Monthly Archives: November 2020

No! Pagliaccio Non Son

Leoncavallo’s Pagliacci was first performed at Milan’s Teatro Dal Verme in 1892 – Arturo Toscanini conducted. It rapidly spread throughout the operatic world and like its frequent partner, Mascagni’s Cavalleria Rusticana, it was its composer’s only unalloyed success. The opera’s protagonist, Canio leader of a band of itinerant performers, is married to a much younger…


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To Err is Human, to Kvetch Divine

Earlier this month Commentary published its 75th anniversary issue. It contains a long dialogue (Editing Commentary – A Conversation) between John Podhoretz the magazine’s current editor and his father Norman a previous editor. The conversation, nine pages of it, is a largely congratulatory depiction of how heavily edited is the copy published. John describes an…


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Franz Schubert: Two Fantasies

Daniel Dennett is a professor at Tufts University who frequently writes about humans consciousness. He thinks the study of the brain can explain the phenomenon much like the study of the kidney will eventually lead to a complete understanding of how it works – well almost complete. His work is engaging , insightful, and informative….


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Effectiveness of Masks

Those who advise, sometime with the threat of jail time, that everyone use masks as a palliative against the coronavirus are usually the same who proclaim that we should follow the science. Well, when it comes to masks and the current pandemic there isn’t much science. The Annals of Internal Medicine has just published Effectiveness…


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Why Nothing is Hardest

Nothing is harder than doing nothing, especially when it’s the best alternative among a pack of difficult choices. Medicine’s prime commandment – Primum non nocere – often requires that the physician refrain from treatment when the remedy is worse than the malady. While the maxim is endlessly preached, it is rarely observed. The urge to…


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Diet and Physical Activity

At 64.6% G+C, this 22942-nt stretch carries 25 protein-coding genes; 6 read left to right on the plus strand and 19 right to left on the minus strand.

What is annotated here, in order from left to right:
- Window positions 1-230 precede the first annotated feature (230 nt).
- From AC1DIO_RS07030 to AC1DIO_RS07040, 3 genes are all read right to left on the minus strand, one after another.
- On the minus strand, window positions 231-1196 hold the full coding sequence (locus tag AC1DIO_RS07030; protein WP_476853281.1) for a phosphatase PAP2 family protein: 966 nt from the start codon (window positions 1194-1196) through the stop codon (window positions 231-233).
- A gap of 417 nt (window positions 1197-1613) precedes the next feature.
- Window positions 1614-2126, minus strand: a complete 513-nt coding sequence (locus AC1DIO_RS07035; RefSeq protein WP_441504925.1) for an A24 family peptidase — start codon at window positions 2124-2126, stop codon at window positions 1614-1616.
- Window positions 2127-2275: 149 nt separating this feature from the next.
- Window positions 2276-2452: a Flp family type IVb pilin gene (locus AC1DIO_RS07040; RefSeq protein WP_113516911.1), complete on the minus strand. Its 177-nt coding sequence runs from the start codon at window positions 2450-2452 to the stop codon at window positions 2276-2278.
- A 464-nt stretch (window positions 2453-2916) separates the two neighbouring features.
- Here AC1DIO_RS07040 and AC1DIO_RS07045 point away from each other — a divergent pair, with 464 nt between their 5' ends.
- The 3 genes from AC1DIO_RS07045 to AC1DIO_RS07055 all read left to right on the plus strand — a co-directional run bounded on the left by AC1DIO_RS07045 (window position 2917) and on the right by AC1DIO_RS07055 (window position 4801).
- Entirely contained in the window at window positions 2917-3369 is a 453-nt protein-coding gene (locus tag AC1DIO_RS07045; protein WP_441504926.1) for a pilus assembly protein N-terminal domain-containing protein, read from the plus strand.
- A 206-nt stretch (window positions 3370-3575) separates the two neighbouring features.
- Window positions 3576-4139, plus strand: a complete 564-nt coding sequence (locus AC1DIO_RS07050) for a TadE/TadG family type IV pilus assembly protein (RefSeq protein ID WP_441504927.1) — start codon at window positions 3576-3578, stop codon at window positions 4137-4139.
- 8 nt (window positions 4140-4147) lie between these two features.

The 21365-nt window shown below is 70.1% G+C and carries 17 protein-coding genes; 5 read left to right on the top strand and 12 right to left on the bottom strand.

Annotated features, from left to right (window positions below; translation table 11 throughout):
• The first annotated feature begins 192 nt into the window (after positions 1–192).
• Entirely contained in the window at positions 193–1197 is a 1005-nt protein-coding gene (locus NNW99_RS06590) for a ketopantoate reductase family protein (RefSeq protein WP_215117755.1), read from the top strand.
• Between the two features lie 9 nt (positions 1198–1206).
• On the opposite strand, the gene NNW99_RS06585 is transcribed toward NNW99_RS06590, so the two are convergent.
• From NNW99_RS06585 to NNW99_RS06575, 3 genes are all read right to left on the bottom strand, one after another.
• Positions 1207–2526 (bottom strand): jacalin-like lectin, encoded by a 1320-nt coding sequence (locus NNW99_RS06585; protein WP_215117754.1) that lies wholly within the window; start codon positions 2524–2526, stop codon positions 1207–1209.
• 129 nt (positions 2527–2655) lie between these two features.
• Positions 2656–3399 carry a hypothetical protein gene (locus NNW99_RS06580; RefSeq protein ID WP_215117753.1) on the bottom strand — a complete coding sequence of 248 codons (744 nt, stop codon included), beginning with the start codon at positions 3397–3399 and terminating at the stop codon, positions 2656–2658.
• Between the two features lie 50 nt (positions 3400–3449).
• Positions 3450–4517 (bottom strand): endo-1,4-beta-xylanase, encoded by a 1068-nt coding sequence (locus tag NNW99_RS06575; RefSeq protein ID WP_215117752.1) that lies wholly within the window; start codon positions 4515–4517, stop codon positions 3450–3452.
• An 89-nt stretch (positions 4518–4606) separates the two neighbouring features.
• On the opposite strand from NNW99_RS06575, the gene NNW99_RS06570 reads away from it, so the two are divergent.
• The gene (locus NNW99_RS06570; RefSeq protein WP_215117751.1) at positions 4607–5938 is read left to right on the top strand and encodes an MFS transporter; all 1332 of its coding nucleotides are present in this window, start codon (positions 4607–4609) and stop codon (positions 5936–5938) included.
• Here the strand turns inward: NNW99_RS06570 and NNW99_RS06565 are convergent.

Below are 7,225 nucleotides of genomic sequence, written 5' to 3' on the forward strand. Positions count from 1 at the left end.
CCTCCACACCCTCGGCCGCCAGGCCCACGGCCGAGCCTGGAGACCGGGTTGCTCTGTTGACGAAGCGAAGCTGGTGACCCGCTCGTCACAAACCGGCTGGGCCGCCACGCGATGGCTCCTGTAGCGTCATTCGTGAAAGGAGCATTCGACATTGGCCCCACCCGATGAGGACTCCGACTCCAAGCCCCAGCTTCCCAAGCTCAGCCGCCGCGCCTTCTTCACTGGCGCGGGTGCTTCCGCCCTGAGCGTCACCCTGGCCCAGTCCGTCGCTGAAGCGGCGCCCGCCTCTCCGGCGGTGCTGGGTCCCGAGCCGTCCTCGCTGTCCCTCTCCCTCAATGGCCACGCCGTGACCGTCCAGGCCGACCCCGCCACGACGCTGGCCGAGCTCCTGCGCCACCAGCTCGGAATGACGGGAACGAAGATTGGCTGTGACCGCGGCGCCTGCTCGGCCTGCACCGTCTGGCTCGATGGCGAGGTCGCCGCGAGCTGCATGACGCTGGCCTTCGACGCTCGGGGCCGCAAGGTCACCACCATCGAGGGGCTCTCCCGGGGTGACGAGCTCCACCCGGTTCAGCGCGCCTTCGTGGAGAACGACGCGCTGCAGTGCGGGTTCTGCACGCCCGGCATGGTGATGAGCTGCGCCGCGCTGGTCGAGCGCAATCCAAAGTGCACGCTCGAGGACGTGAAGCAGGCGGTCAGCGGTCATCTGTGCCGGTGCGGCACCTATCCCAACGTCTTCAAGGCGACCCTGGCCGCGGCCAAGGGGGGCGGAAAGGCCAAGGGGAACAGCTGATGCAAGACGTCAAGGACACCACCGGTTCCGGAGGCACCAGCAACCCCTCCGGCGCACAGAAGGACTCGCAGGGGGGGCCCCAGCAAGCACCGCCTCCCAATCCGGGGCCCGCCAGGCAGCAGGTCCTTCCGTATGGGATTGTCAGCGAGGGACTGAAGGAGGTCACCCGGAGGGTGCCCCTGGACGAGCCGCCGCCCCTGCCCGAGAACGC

The American Cancer Society recently released its guidelines for diet and physical activity. As is typical for these sorts of dicta, there are multiple authors (more than 20) not one of whom is a physician. The guidelines can be shortened to if it tastes good, don’t eat it. If it has any amount of alcohol…


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Leyla Gencer

Leyla Gencer (1928-2008) was a Turkish soprano who made most of her career in Italy. She was a lirico-spinto who like Maria Callas could sing just about anything in the Italian repertory. Unlike Callas, because of an outstanding technique she was able to do so for a long career. To my ears she had a…


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The Stethoscope

A reader suggested that I write about the stethoscope. At first, I wondered if such an article would have much interest to a general audience; but then I realized that there was a lot to say about this instrument that might have wide appeal. The stethoscope was invented by one of the epochal figures of…


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Valentin’s Aria

The famous baritone aria from Gounod’s Faust, ‘Avant de quitter ces lieux’, was not in the opera’s original French version. It was written by Gounod to an English text by Henry Chorley especially for the great English baritone Charles Santley (1834-1922). ‘Even the bravest heart’ was loosely translated into French for subsequent performances. Santely was,…


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Thoughts on the 1918 Flu and COVID-19

A little over a century ago the most lethal epidemic in human history began. It was caused by a virulent form of the H1N1 influenza-A virus. It’s origin is uncertain. Originally thought to have first appeared in Kansas, it may even have originated in China. Regardless of where it started it rapidly spread throughout the…


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